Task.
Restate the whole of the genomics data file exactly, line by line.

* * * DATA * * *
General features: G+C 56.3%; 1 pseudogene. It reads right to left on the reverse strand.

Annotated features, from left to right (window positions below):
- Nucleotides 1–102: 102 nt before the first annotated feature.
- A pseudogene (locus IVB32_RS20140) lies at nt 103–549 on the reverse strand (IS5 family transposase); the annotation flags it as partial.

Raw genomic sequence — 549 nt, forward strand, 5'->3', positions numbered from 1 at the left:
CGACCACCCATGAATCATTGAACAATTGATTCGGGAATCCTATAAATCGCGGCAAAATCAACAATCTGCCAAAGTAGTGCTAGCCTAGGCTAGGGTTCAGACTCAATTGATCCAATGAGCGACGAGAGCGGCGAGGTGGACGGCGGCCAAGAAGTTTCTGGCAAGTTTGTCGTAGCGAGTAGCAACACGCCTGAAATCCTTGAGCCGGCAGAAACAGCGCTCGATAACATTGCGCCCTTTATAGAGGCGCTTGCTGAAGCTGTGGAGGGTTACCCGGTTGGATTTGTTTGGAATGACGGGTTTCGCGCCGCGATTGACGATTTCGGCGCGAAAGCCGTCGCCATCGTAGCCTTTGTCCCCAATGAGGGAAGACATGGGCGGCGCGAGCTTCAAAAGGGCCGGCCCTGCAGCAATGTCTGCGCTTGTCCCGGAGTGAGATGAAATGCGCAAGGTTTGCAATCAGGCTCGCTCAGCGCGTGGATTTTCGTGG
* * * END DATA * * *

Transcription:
General features: G+C 56.3%; 1 pseudogene. It reads right to left on the reverse strand.

Annotated features, from left to right (window positions below):
- Nucleotides 1–102: 102 nt before the first annotated feature.
- A pseudogene (locus IVB32_RS20140) lies at nt 103–549 on the reverse strand (IS5 family transposase); the annotation flags it as partial.

Raw genomic sequence — 549 nt, forward strand, 5'->3', positions numbered from 1 at the left:
CGACCACCCATGAATCATTGAACAATTGATTCGGGAATCCTATAAATCGCGGCAAAATCAACAATCTGCCAAAGTAGTGCTAGCCTAGGCTAGGGTTCAGACTCAATTGATCCAATGAGCGACGAGAGCGGCGAGGTGGACGGCGGCCAAGAAGTTTCTGGCAAGTTTGTCGTAGCGAGTAGCAACACGCCTGAAATCCTTGAGCCGGCAGAAACAGCGCTCGATAACATTGCGCCCTTTATAGAGGCGCTTGCTGAAGCTGTGGAGGGTTACCCGGTTGGATTTGTTTGGAATGACGGGTTTCGCGCCGCGATTGACGATTTCGGCGCGAAAGCCGTCGCCATCGTAGCCTTTGTCCCCAATGAGGGAAGACATGGGCGGCGCGAGCTTCAAAAGGGCCGGCCCTGCAGCAATGTCTGCGCTTGTCCCGGAGTGAGATGAAATGCGCAAGGTTTGCAATCAGGCTCGCTCAGCGCGTGGATTTTCGTGG